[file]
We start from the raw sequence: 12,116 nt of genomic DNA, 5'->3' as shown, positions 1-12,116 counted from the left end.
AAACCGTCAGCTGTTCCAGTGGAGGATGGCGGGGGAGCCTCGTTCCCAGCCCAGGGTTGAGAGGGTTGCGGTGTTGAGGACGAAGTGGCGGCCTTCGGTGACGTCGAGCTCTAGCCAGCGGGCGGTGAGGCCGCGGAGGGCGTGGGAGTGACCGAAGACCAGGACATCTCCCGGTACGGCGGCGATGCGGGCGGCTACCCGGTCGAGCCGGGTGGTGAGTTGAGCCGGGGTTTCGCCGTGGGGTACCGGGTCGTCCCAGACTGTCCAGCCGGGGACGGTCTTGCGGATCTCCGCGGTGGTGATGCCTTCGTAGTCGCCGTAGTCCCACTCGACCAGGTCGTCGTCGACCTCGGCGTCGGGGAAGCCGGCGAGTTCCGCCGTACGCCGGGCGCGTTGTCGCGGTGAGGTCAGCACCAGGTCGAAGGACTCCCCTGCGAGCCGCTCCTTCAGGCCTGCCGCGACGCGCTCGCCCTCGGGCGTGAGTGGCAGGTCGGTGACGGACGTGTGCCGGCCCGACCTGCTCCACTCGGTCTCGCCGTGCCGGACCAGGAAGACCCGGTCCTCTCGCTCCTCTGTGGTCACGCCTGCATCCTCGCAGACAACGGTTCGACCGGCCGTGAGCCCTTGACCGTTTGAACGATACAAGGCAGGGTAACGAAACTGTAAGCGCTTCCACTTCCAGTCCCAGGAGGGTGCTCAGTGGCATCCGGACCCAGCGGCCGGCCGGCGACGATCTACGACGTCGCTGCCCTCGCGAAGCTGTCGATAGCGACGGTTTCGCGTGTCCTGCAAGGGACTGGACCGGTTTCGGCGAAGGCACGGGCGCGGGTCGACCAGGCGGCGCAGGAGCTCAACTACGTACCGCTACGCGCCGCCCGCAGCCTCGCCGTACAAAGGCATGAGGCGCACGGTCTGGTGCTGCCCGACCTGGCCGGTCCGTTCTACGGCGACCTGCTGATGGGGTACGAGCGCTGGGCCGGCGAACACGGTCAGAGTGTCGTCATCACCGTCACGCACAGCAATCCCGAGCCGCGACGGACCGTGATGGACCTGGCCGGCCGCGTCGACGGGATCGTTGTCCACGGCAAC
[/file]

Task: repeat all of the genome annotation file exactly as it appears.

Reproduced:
We start from the raw sequence: 12,116 nt of genomic DNA, 5'->3' as shown, positions 1-12,116 counted from the left end.
AAACCGTCAGCTGTTCCAGTGGAGGATGGCGGGGGAGCCTCGTTCCCAGCCCAGGGTTGAGAGGGTTGCGGTGTTGAGGACGAAGTGGCGGCCTTCGGTGACGTCGAGCTCTAGCCAGCGGGCGGTGAGGCCGCGGAGGGCGTGGGAGTGACCGAAGACCAGGACATCTCCCGGTACGGCGGCGATGCGGGCGGCTACCCGGTCGAGCCGGGTGGTGAGTTGAGCCGGGGTTTCGCCGTGGGGTACCGGGTCGTCCCAGACTGTCCAGCCGGGGACGGTCTTGCGGATCTCCGCGGTGGTGATGCCTTCGTAGTCGCCGTAGTCCCACTCGACCAGGTCGTCGTCGACCTCGGCGTCGGGGAAGCCGGCGAGTTCCGCCGTACGCCGGGCGCGTTGTCGCGGTGAGGTCAGCACCAGGTCGAAGGACTCCCCTGCGAGCCGCTCCTTCAGGCCTGCCGCGACGCGCTCGCCCTCGGGCGTGAGTGGCAGGTCGGTGACGGACGTGTGCCGGCCCGACCTGCTCCACTCGGTCTCGCCGTGCCGGACCAGGAAGACCCGGTCCTCTCGCTCCTCTGTGGTCACGCCTGCATCCTCGCAGACAACGGTTCGACCGGCCGTGAGCCCTTGACCGTTTGAACGATACAAGGCAGGGTAACGAAACTGTAAGCGCTTCCACTTCCAGTCCCAGGAGGGTGCTCAGTGGCATCCGGACCCAGCGGCCGGCCGGCGACGATCTACGACGTCGCTGCCCTCGCGAAGCTGTCGATAGCGACGGTTTCGCGTGTCCTGCAAGGGACTGGACCGGTTTCGGCGAAGGCACGGGCGCGGGTCGACCAGGCGGCGCAGGAGCTCAACTACGTACCGCTACGCGCCGCCCGCAGCCTCGCCGTACAAAGGCATGAGGCGCACGGTCTGGTGCTGCCCGACCTGGCCGGTCCGTTCTACGGCGACCTGCTGATGGGGTACGAGCGCTGGGCCGGCGAACACGGTCAGAGTGTCGTCATCACCGTCACGCACAGCAATCCCGAGCCGCGACGGACCGTGATGGACCTGGCCGGCCGCGTCGACGGGATCGTTGTCCACGGCAAC